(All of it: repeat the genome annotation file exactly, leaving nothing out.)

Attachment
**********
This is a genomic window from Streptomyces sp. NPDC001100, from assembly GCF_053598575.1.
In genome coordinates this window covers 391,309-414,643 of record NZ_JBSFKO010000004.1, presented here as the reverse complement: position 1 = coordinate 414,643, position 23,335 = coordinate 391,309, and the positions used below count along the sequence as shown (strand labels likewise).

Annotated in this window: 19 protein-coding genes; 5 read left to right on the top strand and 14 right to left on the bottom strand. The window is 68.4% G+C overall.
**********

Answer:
This is a genomic window from Streptomyces sp. NPDC001100, from assembly GCF_053598575.1.
In genome coordinates this window covers 391,309-414,643 of record NZ_JBSFKO010000004.1, presented here as the reverse complement: position 1 = coordinate 414,643, position 23,335 = coordinate 391,309, and the positions used below count along the sequence as shown (strand labels likewise).

Annotated in this window: 19 protein-coding genes; 5 read left to right on the top strand and 14 right to left on the bottom strand. The window is 68.4% G+C overall.